A new economic study has found that cancer types that were the focus of articles receiving public or private research support had fewer hospitalizations and lower mortality.
A new economic study has found that cancer types that were the focus of more articles receiving public or private research support had fewer hospitalizations and years of potential life lost.
Prior work had shown that cancer mortality rates may be inversely related to the amount of research-funded literature about each cancer type, and that this association grew stronger as more years passed since the articles’ publication. In a follow-up, the lead author of that 2013 study set out to analyze whether research support for various types of cancer was associated with a decline in years of potential life lost or hospitalizations from 1999 to 2013. The findings were published by the National Bureau of Economic Research.
Examining years of potential life lost as opposed to mortality rates would “enable us to calculate the number of life-years gained from biomedical research,” wrote study author Frank R. Lichtenberg. He also chose hospitalizations as another outcome due to its substantial cost burden, as it accounted for almost one-third of American medical expenditure in 2014.
For the analysis, Lichtenberg conducted difference-in-differences models based on longitudinal data for 30 different cancer sites, such as respiratory neoplasms, myeloid leukemia, and non-Hodgkin lymphoma. He collected data for each type of cancer on the years of potential life lost before age 55, 65, and 75; number of hospital discharges and days of care; number of PubMed articles with that site as a “main topic” that mentioned either federal or nonfederal support, as well as those that did not mention such support; and general incidence data.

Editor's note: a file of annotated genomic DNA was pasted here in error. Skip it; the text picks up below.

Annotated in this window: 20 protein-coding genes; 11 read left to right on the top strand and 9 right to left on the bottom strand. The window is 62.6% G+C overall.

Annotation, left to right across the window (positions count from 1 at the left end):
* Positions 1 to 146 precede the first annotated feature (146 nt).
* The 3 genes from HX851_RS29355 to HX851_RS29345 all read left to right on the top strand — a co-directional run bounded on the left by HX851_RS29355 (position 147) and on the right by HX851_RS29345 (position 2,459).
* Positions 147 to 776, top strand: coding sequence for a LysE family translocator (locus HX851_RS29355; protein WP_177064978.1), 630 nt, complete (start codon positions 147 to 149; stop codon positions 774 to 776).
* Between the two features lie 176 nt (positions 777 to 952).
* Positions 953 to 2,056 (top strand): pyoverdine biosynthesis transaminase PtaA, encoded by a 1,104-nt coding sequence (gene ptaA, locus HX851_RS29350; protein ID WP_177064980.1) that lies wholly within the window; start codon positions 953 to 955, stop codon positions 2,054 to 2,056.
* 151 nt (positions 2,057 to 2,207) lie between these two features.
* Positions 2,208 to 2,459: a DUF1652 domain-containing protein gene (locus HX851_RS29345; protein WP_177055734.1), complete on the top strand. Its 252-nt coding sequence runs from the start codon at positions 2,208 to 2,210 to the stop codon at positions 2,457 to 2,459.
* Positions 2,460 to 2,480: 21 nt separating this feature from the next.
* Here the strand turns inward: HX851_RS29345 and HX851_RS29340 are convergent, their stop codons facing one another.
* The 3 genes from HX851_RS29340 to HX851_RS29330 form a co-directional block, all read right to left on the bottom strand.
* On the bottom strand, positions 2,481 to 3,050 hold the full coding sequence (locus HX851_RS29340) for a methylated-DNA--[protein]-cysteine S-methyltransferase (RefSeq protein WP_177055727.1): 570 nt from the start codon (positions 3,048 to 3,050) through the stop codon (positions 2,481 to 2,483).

He found that premature mortality before age 75 was inversely related to the number of research-supported articles that had been published 9 to 15 years earlier. This relationship was similar for premature mortality before age 65 and research-supported articles published 12 to 15 years earlier, as well as before age 55 and research-supported articles published 18 to 24 years later. There was no association between years of potential life lost before any age and the number of publications that did not have research support.
Both, hospital discharges and inpatient days for the cancer types were also inversely related to the number of research-funded publications. For example, for each additional 1000 research-supported articles, there was a 10% reduction in discharges 24 years later.
According to Lichtenberg, these findings “indicate that cancer sites about which more research-supported articles were published since the 1970s had larger reductions in premature mortality and hospitalization during the period 1999-2013, controlling for the change in the number of people diagnosed.”
If no research-funded articles had been published from 1987 to 2001, he estimated there would have been 566,000 additional potential years of life lost due to cancer before age 75. Additionally, the support for research articles published from 1984 to 1998 reduced hospital discharges by an average of 4.1% each year from 1999 to 2013.